Type 2 Diabetes Genetic Variants Found to Correlate with Disease Risk and Development

Type 2 Diabetes Genetic Variants Found to Correlate with Disease Risk and Development

A new research study led by researchers at Oxford and Liverpool Universities identified specific DNA sequence variants that correlate with the individual risk of type 2 diabetes and help explain the biological processes involved in disease development. The research paper, entitled “Genetic fine mapping and genomic annotation defines causal mechanisms at type 2 diabetes susceptibility loci” was published in the journal Nature Genetics.

Type 2 diabetes (T2D) is a chronic metabolic disease characterized by the inappropriate use of insulin by the body, whose pathogenesis is attributed to several factors. According to previous research, currently there are 56 established susceptibility loci (specific position or location of a gene) that contribute to the onset of T2D. However, researchers believe that this identification, mostly through large-scale genome-wide association studies, only covers a small percentage of the true contribution of genetic factors for disease development.

In order to further investigate how some of these known variants affect disease risk and increase knowledge of how genetics play a biological role in T2D, scientists studied 39 of the highlighted genome regions in 27,206 cases and 57,574 controls with European ancestry.

The analysis of the genetic data led to the identification of 49 distinct association signals in these loci, including strong signals in locations linked to interaction with FOXA2, a regulatory protein of gene expression. Furthermore, there were strong enrichment signals near the MTNR1B gene, which codes for one of the receptors of melatonin, a hormone that works as a biological clock involved in the sleep cycle and other physiological functions. In this specific region, researchers were able to implicate a single variant in the driving of the T2D association, confirming that the risk allele for this variant leads to changes in melatonin receptor expression and activity in insulin-producing pancreatic cells.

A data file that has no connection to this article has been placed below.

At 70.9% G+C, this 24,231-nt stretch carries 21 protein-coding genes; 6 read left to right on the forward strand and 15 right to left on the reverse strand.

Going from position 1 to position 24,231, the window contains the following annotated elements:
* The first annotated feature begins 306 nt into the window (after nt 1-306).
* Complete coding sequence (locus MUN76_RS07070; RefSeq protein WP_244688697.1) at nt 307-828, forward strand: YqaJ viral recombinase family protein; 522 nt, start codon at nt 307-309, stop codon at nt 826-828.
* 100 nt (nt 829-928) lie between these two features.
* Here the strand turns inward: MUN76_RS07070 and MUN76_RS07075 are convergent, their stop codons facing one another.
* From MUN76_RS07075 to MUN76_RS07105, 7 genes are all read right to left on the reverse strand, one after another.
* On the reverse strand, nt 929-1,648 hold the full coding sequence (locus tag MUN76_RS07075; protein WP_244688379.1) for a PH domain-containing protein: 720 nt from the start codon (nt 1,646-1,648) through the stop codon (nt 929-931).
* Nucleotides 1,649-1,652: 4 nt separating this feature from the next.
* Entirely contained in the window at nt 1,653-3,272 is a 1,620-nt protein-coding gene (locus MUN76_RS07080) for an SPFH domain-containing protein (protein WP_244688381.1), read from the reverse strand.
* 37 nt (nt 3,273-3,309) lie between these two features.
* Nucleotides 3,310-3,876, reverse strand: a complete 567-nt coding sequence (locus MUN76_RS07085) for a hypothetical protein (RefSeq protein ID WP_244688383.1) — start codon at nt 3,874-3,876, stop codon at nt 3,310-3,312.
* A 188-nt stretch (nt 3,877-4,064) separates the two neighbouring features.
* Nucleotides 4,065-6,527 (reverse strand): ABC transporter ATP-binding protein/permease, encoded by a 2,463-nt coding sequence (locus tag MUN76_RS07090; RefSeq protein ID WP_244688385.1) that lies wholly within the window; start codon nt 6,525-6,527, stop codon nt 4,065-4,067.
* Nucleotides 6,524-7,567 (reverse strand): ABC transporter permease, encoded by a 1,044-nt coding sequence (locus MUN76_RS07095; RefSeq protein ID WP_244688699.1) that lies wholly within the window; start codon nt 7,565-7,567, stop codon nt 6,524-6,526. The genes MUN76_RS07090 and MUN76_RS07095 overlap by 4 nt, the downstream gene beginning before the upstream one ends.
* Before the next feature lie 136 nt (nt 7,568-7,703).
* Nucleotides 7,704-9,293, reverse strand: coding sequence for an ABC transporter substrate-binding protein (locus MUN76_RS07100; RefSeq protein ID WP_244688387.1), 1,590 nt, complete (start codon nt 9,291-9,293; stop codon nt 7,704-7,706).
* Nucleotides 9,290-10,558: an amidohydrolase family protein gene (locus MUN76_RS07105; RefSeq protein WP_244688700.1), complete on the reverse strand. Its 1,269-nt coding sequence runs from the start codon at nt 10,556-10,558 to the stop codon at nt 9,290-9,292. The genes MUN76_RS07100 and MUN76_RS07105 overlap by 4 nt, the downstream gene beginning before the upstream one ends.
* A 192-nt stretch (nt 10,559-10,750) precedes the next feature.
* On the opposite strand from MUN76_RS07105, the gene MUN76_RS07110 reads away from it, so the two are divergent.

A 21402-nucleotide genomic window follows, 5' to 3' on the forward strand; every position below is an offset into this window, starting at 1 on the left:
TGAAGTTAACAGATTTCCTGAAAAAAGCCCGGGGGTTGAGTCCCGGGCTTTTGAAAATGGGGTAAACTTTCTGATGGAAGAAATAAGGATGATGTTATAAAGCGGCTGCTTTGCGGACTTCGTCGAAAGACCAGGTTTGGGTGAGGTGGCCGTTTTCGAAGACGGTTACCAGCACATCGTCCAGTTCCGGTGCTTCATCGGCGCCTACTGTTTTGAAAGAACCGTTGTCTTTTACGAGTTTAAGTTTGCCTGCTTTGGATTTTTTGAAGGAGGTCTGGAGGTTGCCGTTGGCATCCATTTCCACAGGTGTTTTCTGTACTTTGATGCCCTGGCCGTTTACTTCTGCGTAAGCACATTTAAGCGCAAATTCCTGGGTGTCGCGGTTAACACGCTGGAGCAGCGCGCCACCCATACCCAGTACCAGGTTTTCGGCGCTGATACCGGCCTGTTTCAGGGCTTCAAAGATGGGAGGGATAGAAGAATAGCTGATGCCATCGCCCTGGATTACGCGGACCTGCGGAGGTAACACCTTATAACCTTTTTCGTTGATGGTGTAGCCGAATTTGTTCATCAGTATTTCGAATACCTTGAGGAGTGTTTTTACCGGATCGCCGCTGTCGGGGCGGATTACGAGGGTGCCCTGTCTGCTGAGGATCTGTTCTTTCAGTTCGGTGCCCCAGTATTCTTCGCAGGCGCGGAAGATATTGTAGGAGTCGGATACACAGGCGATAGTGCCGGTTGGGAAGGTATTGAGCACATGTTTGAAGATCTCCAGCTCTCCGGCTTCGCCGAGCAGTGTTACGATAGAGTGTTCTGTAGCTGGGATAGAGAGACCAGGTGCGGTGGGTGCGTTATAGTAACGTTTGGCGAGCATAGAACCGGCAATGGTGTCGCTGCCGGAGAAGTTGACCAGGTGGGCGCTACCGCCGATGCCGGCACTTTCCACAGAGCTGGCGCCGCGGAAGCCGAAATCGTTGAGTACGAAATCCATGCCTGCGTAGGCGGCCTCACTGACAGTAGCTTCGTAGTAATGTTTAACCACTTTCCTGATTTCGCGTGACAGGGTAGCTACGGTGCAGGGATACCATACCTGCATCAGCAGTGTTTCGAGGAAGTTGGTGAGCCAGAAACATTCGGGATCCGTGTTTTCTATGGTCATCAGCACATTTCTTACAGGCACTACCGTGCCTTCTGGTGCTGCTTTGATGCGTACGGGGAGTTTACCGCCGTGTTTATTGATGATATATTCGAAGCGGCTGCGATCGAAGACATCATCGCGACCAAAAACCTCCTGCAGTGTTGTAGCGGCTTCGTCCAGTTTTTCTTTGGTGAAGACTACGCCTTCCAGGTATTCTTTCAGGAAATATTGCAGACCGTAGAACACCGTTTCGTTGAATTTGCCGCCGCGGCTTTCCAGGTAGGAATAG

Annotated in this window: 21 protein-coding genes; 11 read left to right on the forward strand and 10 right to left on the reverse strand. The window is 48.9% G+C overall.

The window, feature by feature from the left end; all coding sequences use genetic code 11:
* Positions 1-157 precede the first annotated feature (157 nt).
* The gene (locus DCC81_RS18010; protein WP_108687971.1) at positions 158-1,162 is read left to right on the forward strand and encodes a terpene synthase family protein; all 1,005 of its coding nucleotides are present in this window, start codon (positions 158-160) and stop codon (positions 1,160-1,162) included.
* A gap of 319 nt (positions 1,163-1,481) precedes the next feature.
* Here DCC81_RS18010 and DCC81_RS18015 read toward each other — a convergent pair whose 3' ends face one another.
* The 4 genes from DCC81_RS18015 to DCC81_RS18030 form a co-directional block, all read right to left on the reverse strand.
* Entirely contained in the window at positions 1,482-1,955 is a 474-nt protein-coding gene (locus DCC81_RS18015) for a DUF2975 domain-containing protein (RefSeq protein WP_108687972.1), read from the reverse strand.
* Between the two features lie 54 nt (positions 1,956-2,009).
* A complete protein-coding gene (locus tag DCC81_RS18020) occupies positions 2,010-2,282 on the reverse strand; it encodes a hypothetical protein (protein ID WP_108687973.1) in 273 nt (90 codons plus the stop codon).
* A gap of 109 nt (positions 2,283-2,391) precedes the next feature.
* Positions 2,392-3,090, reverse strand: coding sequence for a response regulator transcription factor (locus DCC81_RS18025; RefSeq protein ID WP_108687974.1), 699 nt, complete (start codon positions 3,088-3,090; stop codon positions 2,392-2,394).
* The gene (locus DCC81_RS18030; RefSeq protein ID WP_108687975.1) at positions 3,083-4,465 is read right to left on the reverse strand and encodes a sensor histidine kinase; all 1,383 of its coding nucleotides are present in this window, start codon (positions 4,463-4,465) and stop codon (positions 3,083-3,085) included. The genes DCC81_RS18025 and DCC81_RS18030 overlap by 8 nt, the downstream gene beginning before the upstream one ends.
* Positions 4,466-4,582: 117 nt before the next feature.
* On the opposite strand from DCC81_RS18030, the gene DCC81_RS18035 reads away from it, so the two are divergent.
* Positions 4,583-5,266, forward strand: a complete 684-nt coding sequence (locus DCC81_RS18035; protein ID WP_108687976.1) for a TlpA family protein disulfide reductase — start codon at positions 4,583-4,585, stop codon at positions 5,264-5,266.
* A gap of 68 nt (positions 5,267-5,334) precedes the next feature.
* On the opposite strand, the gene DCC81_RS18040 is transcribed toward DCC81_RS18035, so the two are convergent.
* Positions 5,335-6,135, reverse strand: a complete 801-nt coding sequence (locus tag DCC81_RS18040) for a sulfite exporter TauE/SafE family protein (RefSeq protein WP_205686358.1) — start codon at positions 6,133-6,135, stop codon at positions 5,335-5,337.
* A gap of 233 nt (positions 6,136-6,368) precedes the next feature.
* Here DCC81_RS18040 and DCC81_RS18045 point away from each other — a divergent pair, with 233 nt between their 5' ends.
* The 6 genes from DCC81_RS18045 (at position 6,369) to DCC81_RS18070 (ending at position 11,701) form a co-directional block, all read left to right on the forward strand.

Wellcome Trust Senior Investigator Professor Mark McCarthy from the University of Oxford, and the study’s co-senior author, commented the research results in a press release: “For most regions of the genome associated with type 2 diabetes, it has not been clear how genetic variants affect disease risk. By getting closer to many of the specific genetic changes that influence diabetes risk, we could for the first time detect signals that point to molecules that are key to type 2 diabetes development.”

The study demonstrated that integration of genomic and genetic information can help identify the molecular mechanisms by which certain gene variants contribute to disease biology in key organs and translate this information to patient risk evaluation for T2D in a clinical setting.

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